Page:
I don’t know what the heck is going on lately but in the past few weeks I have received a massive amount of calls and emails from frustrated and despondent pet business owners who are ready to throw in the towel after getting a bad review of their business.
I get it.
No, really I do.
I’m not just saying that.
I, too, had the experience a few weeks ago. One of our one-time pet sitting clients wrote a horrible review about my company.
It was a client that had used my pet sitting company 6 months ago.
Here’s an inside peek into my brain after I saw that review:
Six months ago?
And you never called me to tell me you were unhappy?
Instead you write a horrible, scathing online review about us for all the world to see?
Six months later?! What the ???!
(Went the very negative chatter in my head.)
I paced around my office for a few minutes, scowling and muttering under my breath and then yelling AGGGGHHHHHHHHHH a few times. (My poor neighbors.)
What I got in touch with when I stopped pacing and yelling was that this experience was disheartening.
I got in touch with how I try to run the best possible pet sitting business and when I’m not running my business, my dear managers are doing their best to run the best possible pet sitting business.
And in spite of that:
We got a bad review.
It was disheartening.
Still, it was easier to calm down than it might have been say, a few years ago, because guess what?
In my nearly 17 years of owning a pet sitting business, my business has gotten our share (a small share, thankfully) of negative reviews.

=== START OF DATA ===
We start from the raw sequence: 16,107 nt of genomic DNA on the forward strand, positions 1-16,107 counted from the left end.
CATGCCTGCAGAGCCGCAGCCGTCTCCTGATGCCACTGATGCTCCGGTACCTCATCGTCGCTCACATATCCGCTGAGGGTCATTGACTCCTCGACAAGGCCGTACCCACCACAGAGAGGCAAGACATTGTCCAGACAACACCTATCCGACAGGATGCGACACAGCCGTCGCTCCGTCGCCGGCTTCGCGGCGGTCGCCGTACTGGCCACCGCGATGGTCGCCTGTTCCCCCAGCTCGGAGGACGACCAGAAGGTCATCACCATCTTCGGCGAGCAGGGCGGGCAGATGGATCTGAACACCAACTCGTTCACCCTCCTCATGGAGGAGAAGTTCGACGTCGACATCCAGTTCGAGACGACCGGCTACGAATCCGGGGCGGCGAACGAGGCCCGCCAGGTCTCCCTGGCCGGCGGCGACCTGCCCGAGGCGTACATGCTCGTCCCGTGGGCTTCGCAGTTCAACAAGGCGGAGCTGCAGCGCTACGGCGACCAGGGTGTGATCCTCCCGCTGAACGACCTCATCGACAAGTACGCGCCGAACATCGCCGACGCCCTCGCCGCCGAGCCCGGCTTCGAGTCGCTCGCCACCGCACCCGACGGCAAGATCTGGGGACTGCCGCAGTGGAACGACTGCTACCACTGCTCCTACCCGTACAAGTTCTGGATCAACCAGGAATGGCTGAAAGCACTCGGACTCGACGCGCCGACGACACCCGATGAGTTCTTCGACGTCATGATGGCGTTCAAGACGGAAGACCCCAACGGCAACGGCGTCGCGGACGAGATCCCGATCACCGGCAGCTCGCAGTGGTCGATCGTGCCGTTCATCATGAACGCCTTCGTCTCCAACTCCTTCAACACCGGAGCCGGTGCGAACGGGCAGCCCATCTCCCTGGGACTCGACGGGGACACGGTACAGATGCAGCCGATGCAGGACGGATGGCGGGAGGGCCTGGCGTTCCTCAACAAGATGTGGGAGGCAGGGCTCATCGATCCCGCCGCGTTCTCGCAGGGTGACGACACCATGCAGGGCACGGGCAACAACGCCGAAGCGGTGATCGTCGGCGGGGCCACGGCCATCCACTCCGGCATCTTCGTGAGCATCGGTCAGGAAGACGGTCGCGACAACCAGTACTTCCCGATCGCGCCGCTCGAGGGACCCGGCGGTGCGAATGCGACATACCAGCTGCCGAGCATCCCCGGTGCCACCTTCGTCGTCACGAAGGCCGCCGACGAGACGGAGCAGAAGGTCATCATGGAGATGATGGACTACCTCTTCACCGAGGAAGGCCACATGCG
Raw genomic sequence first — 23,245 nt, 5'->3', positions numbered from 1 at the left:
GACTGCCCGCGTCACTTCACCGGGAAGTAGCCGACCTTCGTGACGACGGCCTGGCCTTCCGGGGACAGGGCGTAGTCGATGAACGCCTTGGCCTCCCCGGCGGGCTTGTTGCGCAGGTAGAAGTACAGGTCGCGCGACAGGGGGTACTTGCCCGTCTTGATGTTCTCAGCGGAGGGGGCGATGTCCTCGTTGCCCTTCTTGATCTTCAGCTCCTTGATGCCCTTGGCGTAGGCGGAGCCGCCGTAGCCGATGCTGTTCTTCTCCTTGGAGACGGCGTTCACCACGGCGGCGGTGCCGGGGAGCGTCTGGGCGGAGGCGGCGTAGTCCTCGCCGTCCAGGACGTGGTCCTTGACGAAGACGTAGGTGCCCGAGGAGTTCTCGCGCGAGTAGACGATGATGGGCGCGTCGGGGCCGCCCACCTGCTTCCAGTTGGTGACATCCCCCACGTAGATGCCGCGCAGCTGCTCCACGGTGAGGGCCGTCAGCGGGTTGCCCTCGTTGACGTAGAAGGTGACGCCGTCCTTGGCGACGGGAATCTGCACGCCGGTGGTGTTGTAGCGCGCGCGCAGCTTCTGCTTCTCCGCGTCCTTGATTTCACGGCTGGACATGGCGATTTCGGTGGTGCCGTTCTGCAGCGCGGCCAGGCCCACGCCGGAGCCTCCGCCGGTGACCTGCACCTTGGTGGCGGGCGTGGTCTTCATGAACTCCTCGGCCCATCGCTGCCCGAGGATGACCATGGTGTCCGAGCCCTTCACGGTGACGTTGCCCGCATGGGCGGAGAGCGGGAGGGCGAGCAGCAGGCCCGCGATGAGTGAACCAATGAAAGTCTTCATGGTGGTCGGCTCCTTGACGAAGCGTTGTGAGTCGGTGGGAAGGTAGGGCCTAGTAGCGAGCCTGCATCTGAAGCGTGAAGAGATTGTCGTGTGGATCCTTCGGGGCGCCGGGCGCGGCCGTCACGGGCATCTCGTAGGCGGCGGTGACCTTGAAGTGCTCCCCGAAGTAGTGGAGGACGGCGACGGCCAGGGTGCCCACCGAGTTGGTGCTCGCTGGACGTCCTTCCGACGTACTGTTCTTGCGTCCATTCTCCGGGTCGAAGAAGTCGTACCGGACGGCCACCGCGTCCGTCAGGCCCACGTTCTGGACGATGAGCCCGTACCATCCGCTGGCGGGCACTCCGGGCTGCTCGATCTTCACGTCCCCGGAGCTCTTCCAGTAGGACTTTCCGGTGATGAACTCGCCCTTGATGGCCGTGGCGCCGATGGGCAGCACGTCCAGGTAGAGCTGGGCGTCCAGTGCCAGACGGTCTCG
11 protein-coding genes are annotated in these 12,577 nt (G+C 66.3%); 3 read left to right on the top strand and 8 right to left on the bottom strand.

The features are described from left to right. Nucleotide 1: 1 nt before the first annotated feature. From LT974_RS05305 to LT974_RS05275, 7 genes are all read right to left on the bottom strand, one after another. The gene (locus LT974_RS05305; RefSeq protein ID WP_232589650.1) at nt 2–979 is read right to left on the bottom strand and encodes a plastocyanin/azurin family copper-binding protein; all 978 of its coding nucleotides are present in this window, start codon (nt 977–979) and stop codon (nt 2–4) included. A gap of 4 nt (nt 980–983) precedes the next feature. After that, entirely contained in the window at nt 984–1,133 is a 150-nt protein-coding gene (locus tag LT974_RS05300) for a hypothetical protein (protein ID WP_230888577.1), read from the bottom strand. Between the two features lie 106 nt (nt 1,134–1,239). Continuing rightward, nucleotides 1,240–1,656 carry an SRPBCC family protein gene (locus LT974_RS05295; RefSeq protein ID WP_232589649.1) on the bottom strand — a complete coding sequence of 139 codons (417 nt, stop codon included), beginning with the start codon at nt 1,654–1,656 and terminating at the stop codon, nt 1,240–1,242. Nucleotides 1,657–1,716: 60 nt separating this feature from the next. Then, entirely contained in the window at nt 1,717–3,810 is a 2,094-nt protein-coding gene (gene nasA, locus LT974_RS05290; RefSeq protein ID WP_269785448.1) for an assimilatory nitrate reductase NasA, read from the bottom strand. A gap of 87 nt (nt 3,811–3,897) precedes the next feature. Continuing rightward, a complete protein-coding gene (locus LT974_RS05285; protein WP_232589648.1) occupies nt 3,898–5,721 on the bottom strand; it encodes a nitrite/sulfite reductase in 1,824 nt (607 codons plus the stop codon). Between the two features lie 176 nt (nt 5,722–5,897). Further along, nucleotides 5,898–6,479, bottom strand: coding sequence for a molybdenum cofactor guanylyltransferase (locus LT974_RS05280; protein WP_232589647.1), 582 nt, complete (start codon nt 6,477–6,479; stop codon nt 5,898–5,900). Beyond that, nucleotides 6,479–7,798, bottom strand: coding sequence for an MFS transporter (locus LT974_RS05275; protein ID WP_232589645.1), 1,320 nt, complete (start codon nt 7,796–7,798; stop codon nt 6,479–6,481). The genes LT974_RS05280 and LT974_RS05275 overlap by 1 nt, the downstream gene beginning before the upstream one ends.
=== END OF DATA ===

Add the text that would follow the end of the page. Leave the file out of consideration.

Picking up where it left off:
Sorry guys, you can’t work with the public for years and years and years without getting a negative review.
Here’s the truth: You are going to make someone out there unhappy. You are, at some point, going to have a client who has expectations that aren’t going to be met by you or your company.
Here are the actions I took to make peace with myself and the client who wrote the bad review:
1. I allowed myself to fully feel the spectrum of feelings that came up around this review. These included (but were not limited to): anger, sadness and (owie) grief over this review. It hurts. The word ‘grief’ may sound extreme but getting a bad review brings up the perceived loss of reputation which is a type of death for a business owner. Allowing myself to feel the yuck feelings fully then allowed me to move into action with all of my energy present.
2. I called the pet sitter who had taken care of this client and I asked her for her side of the story: What actually had happened with this client? I had the client’s point of view (from the review that was posted for all the world to see, gosh darn it) but what happened from her perspective? When we spoke, I could hear the honesty in her voice and was able to determine that she really hadn’t done anything wrong. The client hadn’t given clear instructions about the pet’s needs.
3. Next I thought carefully about what I wanted to say to the client. I got crystal clear in my head and on paper about what needed to be said so I could refer back to my notes if need be. I waited until I was in a relative place of equanimity (it took a few hours) before contacting the client.
4. Next, I called the client. You read that right. I didn’t email him. I called. On the phone (it’s an old-fashioned tool that some of us still use for communication). And if you are like most people and the thought of actually talking to a client who wrote a negative review about you terrifies you, here’s a word of advice when dealing with a negative review or feedback from a client: never, ever email the client a response.